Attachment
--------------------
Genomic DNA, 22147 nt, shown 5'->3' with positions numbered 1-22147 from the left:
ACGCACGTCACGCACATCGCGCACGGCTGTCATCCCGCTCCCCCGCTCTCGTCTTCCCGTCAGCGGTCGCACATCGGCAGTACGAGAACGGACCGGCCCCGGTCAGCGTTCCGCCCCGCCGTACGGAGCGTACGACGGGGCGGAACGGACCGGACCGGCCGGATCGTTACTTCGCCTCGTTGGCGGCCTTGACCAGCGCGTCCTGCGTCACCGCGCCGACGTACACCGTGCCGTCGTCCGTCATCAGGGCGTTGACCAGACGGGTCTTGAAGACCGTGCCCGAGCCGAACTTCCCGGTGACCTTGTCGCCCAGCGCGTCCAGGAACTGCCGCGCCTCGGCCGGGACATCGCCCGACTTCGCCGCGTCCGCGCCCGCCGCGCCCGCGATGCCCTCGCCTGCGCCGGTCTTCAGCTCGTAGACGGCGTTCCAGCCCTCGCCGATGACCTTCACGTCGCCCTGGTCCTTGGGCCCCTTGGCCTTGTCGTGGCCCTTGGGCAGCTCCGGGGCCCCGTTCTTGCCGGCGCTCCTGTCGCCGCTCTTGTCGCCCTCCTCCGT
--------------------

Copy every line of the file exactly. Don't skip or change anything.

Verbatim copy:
Genomic DNA, 22147 nt, shown 5'->3' with positions numbered 1-22147 from the left:
ACGCACGTCACGCACATCGCGCACGGCTGTCATCCCGCTCCCCCGCTCTCGTCTTCCCGTCAGCGGTCGCACATCGGCAGTACGAGAACGGACCGGCCCCGGTCAGCGTTCCGCCCCGCCGTACGGAGCGTACGACGGGGCGGAACGGACCGGACCGGCCGGATCGTTACTTCGCCTCGTTGGCGGCCTTGACCAGCGCGTCCTGCGTCACCGCGCCGACGTACACCGTGCCGTCGTCCGTCATCAGGGCGTTGACCAGACGGGTCTTGAAGACCGTGCCCGAGCCGAACTTCCCGGTGACCTTGTCGCCCAGCGCGTCCAGGAACTGCCGCGCCTCGGCCGGGACATCGCCCGACTTCGCCGCGTCCGCGCCCGCCGCGCCCGCGATGCCCTCGCCTGCGCCGGTCTTCAGCTCGTAGACGGCGTTCCAGCCCTCGCCGATGACCTTCACGTCGCCCTGGTCCTTGGGCCCCTTGGCCTTGTCGTGGCCCTTGGGCAGCTCCGGGGCCCCGTTCTTGCCGGCGCTCCTGTCGCCGCTCTTGTCGCCCTCCTCCGT